By Christopher Borrelli
WWR Article Summary (tl;dr) Marvel and DC, historically the largest comic book publishers, won’t release customer demographics, but the past couple of years have seen several studies, from among others Publishers Weekly and Amazon’s popular Comixology hub for online comics, that suggest between 30 and 50 percent of new comic book readers in recent years have been female.
The origin story of Amy Chu, mild-mannered Harvard MBA from New Jersey, turned brand-name superhero scribe, goes like this: As a jet-setting business consultant, life was humming along, but she remained unsatisfied. Until about six years ago, when she ran into a friend from college with a prescient idea: Comic books for young women. The market looked underserved, but Chu knew nothing about comics. So she did research. She took an online comics-writing class (“I had no idea what they were talking about”), and with her friend, Georgia Lee, now a writer at the SyFy channel, flew to Chicago, to attend C2E2, the Chicago Comic and Entertainment Expo, take notes, make contacts.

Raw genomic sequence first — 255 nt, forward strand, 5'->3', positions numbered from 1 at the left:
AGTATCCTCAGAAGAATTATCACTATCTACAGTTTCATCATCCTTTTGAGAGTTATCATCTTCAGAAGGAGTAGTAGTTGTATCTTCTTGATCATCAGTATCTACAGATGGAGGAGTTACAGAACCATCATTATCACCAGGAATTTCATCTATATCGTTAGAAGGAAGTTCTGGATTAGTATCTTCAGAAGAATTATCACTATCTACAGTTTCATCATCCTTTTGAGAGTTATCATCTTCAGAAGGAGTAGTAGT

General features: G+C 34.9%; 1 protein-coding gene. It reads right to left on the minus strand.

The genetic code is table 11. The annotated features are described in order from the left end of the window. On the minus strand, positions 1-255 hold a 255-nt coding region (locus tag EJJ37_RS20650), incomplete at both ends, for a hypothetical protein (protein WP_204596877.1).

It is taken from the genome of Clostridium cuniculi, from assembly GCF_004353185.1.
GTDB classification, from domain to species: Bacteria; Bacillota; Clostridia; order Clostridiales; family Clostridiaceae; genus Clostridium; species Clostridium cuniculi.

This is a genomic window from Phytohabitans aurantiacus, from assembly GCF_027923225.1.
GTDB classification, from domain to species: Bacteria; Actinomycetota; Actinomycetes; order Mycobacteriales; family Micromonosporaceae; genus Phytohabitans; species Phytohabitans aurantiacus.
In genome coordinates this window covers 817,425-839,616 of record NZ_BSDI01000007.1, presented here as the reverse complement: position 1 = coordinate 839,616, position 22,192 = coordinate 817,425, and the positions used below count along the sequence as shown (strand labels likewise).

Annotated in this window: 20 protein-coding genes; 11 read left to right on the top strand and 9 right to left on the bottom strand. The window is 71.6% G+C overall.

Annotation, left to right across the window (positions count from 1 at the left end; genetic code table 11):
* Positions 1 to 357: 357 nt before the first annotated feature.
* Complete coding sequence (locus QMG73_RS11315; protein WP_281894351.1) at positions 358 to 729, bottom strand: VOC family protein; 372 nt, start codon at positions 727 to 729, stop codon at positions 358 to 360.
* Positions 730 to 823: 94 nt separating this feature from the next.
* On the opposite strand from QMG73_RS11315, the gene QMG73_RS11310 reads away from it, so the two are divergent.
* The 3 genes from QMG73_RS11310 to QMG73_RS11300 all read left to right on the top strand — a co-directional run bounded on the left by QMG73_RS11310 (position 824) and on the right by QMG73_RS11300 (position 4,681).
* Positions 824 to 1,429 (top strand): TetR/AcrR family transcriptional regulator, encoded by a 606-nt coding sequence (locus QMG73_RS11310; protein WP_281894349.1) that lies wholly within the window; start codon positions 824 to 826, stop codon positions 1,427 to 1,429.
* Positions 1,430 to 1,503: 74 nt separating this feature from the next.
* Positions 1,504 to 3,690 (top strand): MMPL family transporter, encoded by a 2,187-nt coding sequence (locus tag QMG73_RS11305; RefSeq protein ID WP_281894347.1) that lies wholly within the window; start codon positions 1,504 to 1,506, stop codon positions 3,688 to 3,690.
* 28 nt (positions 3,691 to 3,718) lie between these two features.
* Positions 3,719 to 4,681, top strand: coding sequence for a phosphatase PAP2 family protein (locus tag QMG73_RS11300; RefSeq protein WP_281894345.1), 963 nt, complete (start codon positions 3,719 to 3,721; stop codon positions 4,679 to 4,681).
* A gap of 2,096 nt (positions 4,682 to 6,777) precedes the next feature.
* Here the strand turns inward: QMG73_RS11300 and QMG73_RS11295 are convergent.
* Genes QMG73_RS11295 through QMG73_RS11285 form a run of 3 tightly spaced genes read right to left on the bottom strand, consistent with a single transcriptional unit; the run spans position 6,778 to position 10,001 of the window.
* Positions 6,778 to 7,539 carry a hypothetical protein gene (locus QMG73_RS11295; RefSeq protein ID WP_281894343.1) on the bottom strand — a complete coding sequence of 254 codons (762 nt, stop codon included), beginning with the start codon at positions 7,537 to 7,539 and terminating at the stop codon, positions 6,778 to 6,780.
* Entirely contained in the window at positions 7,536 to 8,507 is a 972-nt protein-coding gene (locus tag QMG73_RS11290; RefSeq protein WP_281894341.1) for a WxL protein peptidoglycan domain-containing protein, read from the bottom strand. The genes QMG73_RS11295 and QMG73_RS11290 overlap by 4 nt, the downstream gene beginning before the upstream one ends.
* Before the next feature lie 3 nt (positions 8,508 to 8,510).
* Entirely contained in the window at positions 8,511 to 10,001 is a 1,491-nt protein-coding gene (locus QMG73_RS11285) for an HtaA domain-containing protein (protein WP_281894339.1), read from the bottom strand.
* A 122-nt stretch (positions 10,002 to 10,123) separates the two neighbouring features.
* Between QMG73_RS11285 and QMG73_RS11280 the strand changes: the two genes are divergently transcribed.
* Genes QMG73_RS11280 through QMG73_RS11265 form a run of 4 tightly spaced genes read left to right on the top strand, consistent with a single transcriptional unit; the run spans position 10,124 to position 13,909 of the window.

“We’re two women, just walking around this convention, and one of our first experiences is checking out the artists area and getting asked by guys if we’d model,” Chu said. “It was way worse than Wall Street, nobody on Wall Street ever asked me to model. And you’d get mansplained all the time, on everything. Nobody cared about a Harvard MBA.”
Still, she took to comics like a natural, and within a couple of years, Chu was writing for Wonder Woman and Deadpool and Poison Ivy and Ant-Man. Her timing had been right.
“I wouldn’t say it’s great now for women in comics,” she said. “It’s no advantage. People still question your professional credibility all the time. But we are getting closer to parity.”